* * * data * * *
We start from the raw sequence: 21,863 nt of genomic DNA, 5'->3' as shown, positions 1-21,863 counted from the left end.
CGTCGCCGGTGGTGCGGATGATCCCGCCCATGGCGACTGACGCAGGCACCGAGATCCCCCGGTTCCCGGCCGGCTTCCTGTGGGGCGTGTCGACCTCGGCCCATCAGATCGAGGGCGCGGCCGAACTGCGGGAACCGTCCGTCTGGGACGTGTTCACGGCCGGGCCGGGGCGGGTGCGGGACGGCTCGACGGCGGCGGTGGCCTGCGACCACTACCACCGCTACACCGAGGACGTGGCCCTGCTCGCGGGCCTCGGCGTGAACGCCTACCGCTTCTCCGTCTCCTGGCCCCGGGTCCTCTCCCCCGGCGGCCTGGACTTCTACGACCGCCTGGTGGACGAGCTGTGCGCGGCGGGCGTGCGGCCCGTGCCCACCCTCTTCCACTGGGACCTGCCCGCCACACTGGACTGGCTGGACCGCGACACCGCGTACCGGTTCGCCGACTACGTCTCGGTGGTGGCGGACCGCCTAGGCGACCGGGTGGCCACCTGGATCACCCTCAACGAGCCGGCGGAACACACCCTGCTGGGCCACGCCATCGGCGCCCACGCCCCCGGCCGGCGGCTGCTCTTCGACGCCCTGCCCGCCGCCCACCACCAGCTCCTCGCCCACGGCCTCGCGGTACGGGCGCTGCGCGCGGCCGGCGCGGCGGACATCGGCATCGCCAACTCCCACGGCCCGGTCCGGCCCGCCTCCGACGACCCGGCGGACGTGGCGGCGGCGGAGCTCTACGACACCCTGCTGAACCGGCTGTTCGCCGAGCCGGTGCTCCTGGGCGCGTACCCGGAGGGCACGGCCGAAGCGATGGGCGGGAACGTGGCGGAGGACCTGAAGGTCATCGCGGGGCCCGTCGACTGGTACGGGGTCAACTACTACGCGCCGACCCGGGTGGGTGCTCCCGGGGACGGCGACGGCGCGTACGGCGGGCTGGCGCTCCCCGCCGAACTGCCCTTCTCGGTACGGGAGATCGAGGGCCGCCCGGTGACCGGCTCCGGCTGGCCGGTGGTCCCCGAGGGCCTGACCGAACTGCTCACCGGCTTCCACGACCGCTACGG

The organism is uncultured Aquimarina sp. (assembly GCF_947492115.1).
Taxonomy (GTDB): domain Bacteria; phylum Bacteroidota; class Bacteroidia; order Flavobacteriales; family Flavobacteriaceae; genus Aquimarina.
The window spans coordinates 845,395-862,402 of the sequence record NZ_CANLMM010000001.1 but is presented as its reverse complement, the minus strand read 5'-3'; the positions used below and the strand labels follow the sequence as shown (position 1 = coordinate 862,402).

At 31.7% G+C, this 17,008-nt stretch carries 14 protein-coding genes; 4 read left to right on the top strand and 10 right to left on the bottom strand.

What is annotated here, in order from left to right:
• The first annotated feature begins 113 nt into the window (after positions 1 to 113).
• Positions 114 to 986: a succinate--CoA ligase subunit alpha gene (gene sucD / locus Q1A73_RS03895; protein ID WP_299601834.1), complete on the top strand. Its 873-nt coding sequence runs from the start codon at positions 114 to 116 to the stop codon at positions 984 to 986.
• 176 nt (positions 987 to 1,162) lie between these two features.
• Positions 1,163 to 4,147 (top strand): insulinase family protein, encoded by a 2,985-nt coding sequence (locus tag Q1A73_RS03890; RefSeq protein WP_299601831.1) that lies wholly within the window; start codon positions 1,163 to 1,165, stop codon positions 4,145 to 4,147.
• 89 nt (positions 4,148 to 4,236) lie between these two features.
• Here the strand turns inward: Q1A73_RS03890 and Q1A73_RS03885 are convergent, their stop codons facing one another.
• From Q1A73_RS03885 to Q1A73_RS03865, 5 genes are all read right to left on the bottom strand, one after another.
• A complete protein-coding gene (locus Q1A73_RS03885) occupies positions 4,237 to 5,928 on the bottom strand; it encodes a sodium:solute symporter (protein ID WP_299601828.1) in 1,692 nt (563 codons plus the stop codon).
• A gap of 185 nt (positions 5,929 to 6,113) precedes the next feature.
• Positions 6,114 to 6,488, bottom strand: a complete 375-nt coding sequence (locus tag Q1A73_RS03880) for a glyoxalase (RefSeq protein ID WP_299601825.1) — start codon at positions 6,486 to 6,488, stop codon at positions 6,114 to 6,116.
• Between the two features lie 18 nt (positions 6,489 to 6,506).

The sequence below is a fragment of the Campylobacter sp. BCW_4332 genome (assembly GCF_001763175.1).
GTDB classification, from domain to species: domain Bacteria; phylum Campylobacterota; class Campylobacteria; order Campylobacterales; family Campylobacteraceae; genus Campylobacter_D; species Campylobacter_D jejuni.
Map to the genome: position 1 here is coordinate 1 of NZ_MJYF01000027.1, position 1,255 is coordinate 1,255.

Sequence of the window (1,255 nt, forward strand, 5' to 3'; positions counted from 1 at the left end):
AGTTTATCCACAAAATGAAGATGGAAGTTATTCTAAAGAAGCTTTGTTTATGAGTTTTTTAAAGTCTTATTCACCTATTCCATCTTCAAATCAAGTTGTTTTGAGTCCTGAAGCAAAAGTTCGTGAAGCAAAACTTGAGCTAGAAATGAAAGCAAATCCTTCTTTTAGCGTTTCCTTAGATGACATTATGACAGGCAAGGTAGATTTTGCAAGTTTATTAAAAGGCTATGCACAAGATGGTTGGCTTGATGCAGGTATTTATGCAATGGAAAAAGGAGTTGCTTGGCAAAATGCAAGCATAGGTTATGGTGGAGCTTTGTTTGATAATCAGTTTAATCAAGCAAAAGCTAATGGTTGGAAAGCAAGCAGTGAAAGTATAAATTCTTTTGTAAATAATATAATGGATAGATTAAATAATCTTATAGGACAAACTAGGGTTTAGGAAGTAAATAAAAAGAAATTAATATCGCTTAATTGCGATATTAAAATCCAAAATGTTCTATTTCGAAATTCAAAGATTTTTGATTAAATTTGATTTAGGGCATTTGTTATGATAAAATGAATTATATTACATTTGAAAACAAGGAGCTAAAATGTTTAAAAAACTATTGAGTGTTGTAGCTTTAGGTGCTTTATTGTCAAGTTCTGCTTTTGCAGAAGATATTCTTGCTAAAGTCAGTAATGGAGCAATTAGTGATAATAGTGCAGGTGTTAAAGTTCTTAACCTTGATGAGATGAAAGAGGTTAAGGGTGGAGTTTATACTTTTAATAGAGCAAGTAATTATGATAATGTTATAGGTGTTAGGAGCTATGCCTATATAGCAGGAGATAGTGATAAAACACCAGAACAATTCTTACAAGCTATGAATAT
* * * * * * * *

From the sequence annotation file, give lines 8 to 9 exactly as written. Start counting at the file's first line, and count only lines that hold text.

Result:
• The first annotated feature begins 113 nt into the window (after positions 1 to 113).
• Positions 114 to 986: a succinate--CoA ligase subunit alpha gene (gene sucD / locus Q1A73_RS03895; protein ID WP_299601834.1), complete on the top strand. Its 873-nt coding sequence runs from the start codon at positions 114 to 116 to the stop codon at positions 984 to 986.